By itself that's too vague a question to seriously address, but something like that never stops davey klinghoffer, one of the mouthpieces for the Discovery Institute. You can read his post, but I'm not sure you really need to. ('Lawrence Krauss, Influential Physicist and Atheist, on "Creationism" as "Child Abuse') Now before getting into it, I do have a question that klingy will never answer. Why is he, in his role as DI cheerleader, addressing an question involving Creationism?
Does that make you think? I mean after years of trying to distance themselves from Creationism, they can't seem to shake that particular connection. I'm glad they keep going back to their roots, because it makes their attempts at disassociation transparent. No one ever bought that Intelligent Design wasn't, and isn't, Creationism. So does this, and other posts, reveal a change in policy of the DI? I doubt it, but I do so enjoy reminding them about this dichotomy.
OK, back to the central issue. Is Creationism a form of Child Abuse? While Lawrence Krauss toned it down by calling it a mild form of abuse, I'm having trouble comparing Creationism to any other form of recognized child abuse, mild or not. I don't really think I am in agreement with klingy all that much. His defense of Creationism isn't based on innate honesty about child abuse, his is more a knee-jerk reaction to anything that smacks of criticism of his religious beliefs. I can't reconcile Creationism with abuse. I do have issues with some of the other things klingy said, and we will get to them shortly. But first I want to discuss the impact of Creationism when taught to children.
What it does do is fail to adequately prepare children for higher education and. in my opinion, the real world. Creationism, particularly the Evangelical version, is not a good basis for a science education, which ties into so many potential careers. Look at the kids taught Creationism by John Freshwater in Mt Vernon OH. In subsequent classes one of the constant issues was teachers having to re-teach that part of the curriculum because of Freshwater. Is that fair to those children? Teachers have a responsibility and when you teach a non-scientific subject as if it was science, you are doing a disservice to those students. To me it would be the same as teaching Astrology or Alchemy.
Another example, a few years ago the University of California won a lawsuit brought about by a group of Christian schools and several specific students. The gist was those schools used textbooks that declared the Bible infallible and rejected evolution. The ruling didn't call out the fact they taught Creationism, but the fact that they failed to teach a number important scientific topics. While the plaintiffs claimed religious persecution, the focus was on what they failed to do.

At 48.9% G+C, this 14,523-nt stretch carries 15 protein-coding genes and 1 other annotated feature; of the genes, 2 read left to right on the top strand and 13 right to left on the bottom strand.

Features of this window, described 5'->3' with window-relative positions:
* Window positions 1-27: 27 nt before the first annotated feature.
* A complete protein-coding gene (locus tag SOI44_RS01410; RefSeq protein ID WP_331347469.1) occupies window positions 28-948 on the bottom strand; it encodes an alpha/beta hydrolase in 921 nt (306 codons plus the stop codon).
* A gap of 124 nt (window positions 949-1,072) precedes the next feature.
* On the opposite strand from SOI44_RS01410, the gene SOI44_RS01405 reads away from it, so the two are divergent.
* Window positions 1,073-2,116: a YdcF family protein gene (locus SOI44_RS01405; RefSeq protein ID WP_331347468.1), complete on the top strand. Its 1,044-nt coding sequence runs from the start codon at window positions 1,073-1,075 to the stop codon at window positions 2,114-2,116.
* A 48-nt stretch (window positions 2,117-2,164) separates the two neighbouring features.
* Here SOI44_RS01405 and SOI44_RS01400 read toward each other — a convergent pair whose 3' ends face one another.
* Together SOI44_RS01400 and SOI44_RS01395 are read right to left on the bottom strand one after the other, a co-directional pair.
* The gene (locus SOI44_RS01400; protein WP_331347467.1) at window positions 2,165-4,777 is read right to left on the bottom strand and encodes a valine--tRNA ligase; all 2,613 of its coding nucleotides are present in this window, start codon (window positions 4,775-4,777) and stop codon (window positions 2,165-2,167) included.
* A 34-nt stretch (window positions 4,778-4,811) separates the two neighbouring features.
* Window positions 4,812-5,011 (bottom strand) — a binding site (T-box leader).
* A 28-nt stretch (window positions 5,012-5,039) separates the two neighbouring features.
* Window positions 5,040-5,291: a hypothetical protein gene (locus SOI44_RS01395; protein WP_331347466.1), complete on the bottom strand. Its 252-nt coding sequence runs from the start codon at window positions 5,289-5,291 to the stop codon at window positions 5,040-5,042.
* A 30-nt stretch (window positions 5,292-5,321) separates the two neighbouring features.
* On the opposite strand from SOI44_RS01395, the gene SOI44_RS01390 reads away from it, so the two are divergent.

I recall walking through the Creation Museum a few years back and listening to parents reading the various placards and 'explaining' the exhibits to their kids. What I felt more than anything was pity for when those kids start hearing actual science. Improperly preparing our children is unfair, but I can't quantify it as abuse.
Now, back to klingy's comments. Here is one of the things he said that cracked me up:
"In the controversy over academic freedom -- that is, whether laws should permit public school teachers to share relevant mainstream science with students even if it's critical of Darwinism -- it is precisely the folks wrongly dismissed as "creationists" who would maximize the flow of scientific information, while Darwin defenders like Krauss withhold knowledge from young people."Davey, you are wrong! Current laws permit, and encourage, teachers to share mainstream science with students. The thing klingy can't seem to remember is that Creationism, and it's little brother Intelligent Design, are not mainstream science, they aren't even science. They are religious propositions.
Davey's claim that Creationism is simply something that is 'critical of Darwinism' is nothing more than a smokescreen. Since his religion is unacceptable in science class, claiming that is simply being withheld because it's critical to current science is a tactic, a dodge. The reason Creationism, in all it's forms, doesn't belong in science class is because it's not science. There is no evidence supporting any of it. There have been scientific theories that raised issues with Evolution that have been taught in science class. But these were legitimate scientific theories, not religious ideas dressed in an ill-fitting lab coat.
OK, one final note. I've said it before and I do believe it. There are quite a few age-restricted activities like driving, voting, joining the military . . . to name a few. I firmly believe children should not be exposed to religion until they are old enough to understand it. I know that won't be a popular concept among theists, but it's the only one that makes sense to me.
Like anything else, you can find extreme examples, like someone refusing medical care to a child because of their own personal religious beliefs. But the abuse is in the action, regardless of the rationale. But even saying that, I can't call Creationism/ID 'child abuse'. Unscientific, yes, Unsupported by evidence, certainly, but not child abuse.